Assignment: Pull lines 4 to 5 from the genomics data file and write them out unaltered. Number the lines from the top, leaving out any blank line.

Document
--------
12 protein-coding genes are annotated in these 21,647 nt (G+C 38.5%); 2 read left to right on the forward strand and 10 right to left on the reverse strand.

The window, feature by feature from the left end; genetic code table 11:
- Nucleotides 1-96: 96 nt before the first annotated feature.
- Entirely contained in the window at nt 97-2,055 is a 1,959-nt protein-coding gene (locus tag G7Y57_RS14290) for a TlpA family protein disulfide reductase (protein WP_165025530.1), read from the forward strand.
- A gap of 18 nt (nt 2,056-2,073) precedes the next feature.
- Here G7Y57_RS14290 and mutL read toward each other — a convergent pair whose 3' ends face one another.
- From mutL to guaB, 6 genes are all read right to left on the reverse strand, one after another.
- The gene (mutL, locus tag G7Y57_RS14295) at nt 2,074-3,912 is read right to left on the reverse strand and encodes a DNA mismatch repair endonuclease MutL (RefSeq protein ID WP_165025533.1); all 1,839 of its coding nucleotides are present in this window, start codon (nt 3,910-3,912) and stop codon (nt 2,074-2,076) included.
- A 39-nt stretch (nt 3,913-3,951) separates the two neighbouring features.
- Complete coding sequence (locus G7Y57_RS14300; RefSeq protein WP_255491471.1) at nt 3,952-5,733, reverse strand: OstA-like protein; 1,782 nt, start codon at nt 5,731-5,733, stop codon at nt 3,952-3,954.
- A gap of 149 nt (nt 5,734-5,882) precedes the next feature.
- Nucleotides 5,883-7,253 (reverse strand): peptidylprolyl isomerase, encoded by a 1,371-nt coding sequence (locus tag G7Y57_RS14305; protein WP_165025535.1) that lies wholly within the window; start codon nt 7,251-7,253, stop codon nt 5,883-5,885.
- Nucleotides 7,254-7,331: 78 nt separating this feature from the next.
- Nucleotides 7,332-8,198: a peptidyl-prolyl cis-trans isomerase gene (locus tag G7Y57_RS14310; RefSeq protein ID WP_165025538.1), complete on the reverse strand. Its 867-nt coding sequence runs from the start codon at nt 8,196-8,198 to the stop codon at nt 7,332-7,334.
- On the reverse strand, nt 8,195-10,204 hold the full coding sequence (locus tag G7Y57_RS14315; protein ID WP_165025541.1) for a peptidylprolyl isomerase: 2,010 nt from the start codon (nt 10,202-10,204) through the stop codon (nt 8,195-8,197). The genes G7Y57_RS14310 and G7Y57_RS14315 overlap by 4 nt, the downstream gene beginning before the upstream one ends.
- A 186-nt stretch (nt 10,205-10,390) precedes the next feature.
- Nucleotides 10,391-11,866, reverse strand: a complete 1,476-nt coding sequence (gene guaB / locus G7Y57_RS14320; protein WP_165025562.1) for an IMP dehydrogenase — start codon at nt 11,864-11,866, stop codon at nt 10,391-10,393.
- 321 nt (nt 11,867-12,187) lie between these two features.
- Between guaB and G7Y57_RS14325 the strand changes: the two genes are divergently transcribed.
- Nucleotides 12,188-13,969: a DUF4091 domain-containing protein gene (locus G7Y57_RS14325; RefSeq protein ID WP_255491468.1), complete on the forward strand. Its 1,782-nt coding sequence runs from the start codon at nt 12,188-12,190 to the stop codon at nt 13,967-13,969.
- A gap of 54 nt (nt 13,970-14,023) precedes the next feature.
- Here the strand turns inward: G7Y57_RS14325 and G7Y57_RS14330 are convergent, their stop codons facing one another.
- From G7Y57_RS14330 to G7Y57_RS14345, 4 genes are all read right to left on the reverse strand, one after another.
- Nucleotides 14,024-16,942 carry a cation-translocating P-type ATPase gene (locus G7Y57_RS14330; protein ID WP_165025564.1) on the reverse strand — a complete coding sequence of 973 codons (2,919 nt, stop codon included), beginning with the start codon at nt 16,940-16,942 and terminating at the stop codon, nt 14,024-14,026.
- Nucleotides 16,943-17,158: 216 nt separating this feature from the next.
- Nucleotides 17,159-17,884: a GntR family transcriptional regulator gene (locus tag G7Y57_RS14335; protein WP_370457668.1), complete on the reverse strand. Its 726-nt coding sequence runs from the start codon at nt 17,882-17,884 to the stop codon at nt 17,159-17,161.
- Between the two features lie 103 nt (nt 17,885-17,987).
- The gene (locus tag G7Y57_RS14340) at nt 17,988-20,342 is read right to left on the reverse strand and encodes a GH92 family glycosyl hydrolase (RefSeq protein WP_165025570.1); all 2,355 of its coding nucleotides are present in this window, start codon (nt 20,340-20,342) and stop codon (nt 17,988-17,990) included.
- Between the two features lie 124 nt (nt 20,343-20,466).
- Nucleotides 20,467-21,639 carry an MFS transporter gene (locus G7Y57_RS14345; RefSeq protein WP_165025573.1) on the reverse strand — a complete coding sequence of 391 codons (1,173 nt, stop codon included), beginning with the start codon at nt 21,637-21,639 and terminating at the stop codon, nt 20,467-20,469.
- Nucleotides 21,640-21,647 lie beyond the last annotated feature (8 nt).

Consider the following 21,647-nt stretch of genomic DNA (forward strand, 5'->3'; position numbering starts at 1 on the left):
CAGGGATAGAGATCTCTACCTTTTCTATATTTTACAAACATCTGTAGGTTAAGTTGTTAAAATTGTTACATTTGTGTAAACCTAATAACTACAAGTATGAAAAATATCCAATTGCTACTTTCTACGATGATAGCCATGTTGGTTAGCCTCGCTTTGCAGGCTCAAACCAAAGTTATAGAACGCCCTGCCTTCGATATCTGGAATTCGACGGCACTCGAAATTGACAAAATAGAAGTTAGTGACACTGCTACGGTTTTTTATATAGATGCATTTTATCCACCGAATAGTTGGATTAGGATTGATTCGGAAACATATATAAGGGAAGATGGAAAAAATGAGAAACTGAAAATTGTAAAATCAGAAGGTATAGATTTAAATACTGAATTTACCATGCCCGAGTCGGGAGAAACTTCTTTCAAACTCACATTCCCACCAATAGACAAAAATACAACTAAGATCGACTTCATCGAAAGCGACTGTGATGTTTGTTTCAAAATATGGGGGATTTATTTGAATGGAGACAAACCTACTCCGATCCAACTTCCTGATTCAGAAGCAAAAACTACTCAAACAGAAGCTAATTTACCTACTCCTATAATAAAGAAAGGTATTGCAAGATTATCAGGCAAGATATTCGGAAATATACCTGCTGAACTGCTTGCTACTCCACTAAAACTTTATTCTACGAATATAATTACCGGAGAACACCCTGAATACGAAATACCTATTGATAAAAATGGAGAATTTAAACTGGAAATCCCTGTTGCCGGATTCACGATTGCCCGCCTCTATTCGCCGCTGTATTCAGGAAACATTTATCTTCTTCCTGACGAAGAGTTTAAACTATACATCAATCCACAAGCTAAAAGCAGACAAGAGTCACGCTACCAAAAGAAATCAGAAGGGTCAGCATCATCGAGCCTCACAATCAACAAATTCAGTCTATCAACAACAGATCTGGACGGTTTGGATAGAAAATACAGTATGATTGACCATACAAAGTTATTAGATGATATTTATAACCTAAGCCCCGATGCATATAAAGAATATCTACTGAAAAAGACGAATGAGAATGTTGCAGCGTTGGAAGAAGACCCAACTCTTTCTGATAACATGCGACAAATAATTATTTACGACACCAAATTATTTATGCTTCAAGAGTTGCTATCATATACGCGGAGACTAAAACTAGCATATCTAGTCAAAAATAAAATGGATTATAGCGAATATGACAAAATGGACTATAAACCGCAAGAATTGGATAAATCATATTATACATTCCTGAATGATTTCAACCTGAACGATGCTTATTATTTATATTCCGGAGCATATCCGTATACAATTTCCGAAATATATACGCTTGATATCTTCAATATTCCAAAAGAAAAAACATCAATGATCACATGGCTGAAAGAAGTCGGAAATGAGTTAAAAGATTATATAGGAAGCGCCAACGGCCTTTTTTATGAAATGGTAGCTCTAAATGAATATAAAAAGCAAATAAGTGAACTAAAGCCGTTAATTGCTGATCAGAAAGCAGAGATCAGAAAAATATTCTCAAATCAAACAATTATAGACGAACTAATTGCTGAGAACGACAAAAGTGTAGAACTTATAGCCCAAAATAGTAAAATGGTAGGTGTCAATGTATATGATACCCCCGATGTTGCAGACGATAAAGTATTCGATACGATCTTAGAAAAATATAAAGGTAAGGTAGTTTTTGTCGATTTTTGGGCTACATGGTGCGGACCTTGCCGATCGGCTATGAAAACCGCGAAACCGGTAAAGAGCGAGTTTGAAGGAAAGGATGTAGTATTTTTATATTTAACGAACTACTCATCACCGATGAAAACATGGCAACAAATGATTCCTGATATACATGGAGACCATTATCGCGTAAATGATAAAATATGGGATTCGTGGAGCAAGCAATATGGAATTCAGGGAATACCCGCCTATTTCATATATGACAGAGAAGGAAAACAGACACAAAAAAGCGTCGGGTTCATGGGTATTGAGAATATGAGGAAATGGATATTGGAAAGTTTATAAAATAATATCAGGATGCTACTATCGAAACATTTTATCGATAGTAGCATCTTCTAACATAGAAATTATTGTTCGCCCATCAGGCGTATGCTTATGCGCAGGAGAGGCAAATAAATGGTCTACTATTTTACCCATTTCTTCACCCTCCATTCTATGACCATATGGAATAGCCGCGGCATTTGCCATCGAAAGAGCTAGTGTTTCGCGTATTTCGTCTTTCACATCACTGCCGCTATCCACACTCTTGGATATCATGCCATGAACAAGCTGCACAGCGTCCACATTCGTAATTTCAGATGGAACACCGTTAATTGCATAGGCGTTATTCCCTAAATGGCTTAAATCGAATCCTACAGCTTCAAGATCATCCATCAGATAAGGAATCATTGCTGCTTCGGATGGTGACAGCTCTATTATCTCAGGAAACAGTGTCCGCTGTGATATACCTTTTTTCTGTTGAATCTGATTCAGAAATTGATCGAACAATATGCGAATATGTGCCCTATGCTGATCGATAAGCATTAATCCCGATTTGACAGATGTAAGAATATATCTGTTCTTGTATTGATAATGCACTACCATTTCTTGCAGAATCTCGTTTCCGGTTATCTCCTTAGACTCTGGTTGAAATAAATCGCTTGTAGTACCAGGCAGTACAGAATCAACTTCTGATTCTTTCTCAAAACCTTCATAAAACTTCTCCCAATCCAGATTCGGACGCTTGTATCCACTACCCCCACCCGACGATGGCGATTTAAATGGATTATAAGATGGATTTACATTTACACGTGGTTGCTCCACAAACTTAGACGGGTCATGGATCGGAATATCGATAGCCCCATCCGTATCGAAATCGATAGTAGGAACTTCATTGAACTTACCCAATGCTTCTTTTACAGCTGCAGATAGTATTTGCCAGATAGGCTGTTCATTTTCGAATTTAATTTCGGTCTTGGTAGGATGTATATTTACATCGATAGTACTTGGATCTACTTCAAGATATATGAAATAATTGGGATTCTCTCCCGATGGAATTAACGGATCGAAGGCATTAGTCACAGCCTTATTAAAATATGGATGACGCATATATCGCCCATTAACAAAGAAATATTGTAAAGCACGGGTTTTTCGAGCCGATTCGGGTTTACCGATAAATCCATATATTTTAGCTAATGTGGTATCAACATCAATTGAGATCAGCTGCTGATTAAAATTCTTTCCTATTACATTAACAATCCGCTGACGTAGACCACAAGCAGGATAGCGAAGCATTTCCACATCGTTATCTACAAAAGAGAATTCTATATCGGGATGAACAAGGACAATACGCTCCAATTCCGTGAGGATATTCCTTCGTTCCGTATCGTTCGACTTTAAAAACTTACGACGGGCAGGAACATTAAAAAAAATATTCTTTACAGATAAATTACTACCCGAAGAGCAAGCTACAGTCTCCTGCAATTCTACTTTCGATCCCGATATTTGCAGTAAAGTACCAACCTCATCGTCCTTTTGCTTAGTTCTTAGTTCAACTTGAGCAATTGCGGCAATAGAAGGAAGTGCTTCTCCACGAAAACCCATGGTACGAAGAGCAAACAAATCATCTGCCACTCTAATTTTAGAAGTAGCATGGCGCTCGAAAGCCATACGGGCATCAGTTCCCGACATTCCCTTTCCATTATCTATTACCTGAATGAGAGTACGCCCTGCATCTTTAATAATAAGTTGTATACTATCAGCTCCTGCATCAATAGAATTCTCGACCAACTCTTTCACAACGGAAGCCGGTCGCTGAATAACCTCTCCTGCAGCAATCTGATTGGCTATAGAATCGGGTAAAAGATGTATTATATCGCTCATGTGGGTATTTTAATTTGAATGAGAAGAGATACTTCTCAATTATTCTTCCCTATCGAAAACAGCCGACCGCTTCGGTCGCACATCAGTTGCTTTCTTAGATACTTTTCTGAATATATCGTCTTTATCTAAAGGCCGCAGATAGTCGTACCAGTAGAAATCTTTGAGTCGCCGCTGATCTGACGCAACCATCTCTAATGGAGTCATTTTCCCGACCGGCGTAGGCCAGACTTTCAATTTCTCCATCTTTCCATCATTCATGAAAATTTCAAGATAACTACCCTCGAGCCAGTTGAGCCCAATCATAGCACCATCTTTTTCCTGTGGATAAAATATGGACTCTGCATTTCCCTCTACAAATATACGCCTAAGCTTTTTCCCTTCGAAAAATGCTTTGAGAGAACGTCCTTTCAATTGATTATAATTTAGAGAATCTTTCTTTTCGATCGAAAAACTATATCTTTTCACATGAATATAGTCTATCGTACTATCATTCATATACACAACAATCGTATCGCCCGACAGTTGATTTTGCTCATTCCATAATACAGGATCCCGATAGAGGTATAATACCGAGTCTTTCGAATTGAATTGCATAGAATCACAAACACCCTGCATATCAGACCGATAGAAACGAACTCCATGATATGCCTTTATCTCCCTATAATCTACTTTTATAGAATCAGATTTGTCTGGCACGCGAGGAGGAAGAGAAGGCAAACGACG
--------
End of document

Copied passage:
- Entirely contained in the window at nt 97-2,055 is a 1,959-nt protein-coding gene (locus tag G7Y57_RS14290) for a TlpA family protein disulfide reductase (protein WP_165025530.1), read from the forward strand.
- A gap of 18 nt (nt 2,056-2,073) precedes the next feature.